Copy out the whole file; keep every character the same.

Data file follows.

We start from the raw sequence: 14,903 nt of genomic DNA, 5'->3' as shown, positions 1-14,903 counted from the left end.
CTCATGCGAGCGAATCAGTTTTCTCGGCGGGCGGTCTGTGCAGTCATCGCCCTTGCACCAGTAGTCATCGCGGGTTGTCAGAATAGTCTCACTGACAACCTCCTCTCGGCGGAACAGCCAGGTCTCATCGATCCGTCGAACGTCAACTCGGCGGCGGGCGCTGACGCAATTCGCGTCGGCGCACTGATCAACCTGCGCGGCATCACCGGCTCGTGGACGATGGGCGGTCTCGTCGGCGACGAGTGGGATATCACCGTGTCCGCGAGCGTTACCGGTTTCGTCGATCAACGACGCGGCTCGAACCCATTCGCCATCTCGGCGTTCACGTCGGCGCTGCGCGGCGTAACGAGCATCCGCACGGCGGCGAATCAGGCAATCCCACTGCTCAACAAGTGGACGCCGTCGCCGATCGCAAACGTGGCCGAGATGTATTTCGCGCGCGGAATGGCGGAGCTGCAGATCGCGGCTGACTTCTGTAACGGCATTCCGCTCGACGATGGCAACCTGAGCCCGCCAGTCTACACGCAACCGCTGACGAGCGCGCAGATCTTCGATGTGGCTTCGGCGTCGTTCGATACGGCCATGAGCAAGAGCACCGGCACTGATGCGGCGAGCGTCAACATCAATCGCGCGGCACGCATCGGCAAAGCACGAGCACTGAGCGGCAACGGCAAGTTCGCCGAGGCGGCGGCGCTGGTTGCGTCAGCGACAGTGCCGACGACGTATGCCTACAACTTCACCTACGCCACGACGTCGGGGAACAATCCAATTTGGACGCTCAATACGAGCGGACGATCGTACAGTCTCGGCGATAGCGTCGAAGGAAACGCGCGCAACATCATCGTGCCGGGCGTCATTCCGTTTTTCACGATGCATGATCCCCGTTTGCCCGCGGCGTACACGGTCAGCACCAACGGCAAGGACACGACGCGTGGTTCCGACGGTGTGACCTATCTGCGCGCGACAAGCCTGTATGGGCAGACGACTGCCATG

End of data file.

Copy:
We start from the raw sequence: 14,903 nt of genomic DNA, 5'->3' as shown, positions 1-14,903 counted from the left end.
CTCATGCGAGCGAATCAGTTTTCTCGGCGGGCGGTCTGTGCAGTCATCGCCCTTGCACCAGTAGTCATCGCGGGTTGTCAGAATAGTCTCACTGACAACCTCCTCTCGGCGGAACAGCCAGGTCTCATCGATCCGTCGAACGTCAACTCGGCGGCGGGCGCTGACGCAATTCGCGTCGGCGCACTGATCAACCTGCGCGGCATCACCGGCTCGTGGACGATGGGCGGTCTCGTCGGCGACGAGTGGGATATCACCGTGTCCGCGAGCGTTACCGGTTTCGTCGATCAACGACGCGGCTCGAACCCATTCGCCATCTCGGCGTTCACGTCGGCGCTGCGCGGCGTAACGAGCATCCGCACGGCGGCGAATCAGGCAATCCCACTGCTCAACAAGTGGACGCCGTCGCCGATCGCAAACGTGGCCGAGATGTATTTCGCGCGCGGAATGGCGGAGCTGCAGATCGCGGCTGACTTCTGTAACGGCATTCCGCTCGACGATGGCAACCTGAGCCCGCCAGTCTACACGCAACCGCTGACGAGCGCGCAGATCTTCGATGTGGCTTCGGCGTCGTTCGATACGGCCATGAGCAAGAGCACCGGCACTGATGCGGCGAGCGTCAACATCAATCGCGCGGCACGCATCGGCAAAGCACGAGCACTGAGCGGCAACGGCAAGTTCGCCGAGGCGGCGGCGCTGGTTGCGTCAGCGACAGTGCCGACGACGTATGCCTACAACTTCACCTACGCCACGACGTCGGGGAACAATCCAATTTGGACGCTCAATACGAGCGGACGATCGTACAGTCTCGGCGATAGCGTCGAAGGAAACGCGCGCAACATCATCGTGCCGGGCGTCATTCCGTTTTTCACGATGCATGATCCCCGTTTGCCCGCGGCGTACACGGTCAGCACCAACGGCAAGGACACGACGCGTGGTTCCGACGGTGTGACCTATCTGCGCGCGACAAGCCTGTATGGGCAGACGACTGCCATG